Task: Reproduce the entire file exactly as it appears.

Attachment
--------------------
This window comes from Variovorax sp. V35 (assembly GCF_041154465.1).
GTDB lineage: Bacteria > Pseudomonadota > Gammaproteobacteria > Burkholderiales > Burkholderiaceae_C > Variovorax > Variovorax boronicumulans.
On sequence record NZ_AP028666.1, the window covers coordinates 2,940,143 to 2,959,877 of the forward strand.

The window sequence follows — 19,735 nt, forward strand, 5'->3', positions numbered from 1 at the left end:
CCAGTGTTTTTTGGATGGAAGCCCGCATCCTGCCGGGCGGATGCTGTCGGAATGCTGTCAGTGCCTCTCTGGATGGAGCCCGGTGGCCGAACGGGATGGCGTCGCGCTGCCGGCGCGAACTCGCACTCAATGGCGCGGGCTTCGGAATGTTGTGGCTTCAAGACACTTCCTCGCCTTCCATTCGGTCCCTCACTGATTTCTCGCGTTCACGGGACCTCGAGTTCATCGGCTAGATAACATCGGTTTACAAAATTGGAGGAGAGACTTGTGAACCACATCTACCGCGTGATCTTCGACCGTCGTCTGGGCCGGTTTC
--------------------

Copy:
This window comes from Variovorax sp. V35 (assembly GCF_041154465.1).
GTDB lineage: Bacteria > Pseudomonadota > Gammaproteobacteria > Burkholderiales > Burkholderiaceae_C > Variovorax > Variovorax boronicumulans.
On sequence record NZ_AP028666.1, the window covers coordinates 2,940,143 to 2,959,877 of the forward strand.

The window sequence follows — 19,735 nt, forward strand, 5'->3', positions numbered from 1 at the left end:
CCAGTGTTTTTTGGATGGAAGCCCGCATCCTGCCGGGCGGATGCTGTCGGAATGCTGTCAGTGCCTCTCTGGATGGAGCCCGGTGGCCGAACGGGATGGCGTCGCGCTGCCGGCGCGAACTCGCACTCAATGGCGCGGGCTTCGGAATGTTGTGGCTTCAAGACACTTCCTCGCCTTCCATTCGGTCCCTCACTGATTTCTCGCGTTCACGGGACCTCGAGTTCATCGGCTAGATAACATCGGTTTACAAAATTGGAGGAGAGACTTGTGAACCACATCTACCGCGTGATCTTCGACCGTCGTCTGGGCCGGTTTC